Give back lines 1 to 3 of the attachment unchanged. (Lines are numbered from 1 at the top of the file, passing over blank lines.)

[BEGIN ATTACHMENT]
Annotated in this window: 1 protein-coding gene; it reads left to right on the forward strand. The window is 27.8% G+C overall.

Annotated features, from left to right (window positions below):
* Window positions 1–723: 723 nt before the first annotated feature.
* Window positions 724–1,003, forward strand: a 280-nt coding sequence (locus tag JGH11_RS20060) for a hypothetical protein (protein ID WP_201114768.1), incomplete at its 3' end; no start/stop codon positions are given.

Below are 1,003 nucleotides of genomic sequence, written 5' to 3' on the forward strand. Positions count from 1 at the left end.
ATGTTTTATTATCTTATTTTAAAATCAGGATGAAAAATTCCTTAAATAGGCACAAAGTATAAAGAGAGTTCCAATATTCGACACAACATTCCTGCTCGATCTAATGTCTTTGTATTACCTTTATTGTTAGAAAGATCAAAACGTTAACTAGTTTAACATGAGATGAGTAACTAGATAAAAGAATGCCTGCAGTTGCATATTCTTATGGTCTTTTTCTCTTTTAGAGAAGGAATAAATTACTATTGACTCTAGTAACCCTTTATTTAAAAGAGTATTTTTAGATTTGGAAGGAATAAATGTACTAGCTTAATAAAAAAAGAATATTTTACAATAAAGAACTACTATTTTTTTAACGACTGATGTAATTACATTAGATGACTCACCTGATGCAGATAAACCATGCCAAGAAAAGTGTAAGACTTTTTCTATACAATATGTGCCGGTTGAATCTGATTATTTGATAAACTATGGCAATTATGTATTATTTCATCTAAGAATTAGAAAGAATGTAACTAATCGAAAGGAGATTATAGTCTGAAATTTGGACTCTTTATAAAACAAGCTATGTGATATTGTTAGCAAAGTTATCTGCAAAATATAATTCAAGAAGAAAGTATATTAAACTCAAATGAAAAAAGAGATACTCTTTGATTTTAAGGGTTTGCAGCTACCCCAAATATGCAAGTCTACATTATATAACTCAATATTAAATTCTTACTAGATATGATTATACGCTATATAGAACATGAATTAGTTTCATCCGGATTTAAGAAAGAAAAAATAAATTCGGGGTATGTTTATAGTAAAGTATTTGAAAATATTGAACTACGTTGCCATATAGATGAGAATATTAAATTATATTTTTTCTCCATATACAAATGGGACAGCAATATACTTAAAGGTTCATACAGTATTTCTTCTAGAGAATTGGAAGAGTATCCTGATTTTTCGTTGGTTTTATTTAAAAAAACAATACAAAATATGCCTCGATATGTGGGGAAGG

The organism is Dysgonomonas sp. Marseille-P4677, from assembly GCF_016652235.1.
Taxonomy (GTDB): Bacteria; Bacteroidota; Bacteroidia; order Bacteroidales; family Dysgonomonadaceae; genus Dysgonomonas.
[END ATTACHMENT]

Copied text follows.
Annotated in this window: 1 protein-coding gene; it reads left to right on the forward strand. The window is 27.8% G+C overall.

Annotated features, from left to right (window positions below):
* Window positions 1–723: 723 nt before the first annotated feature.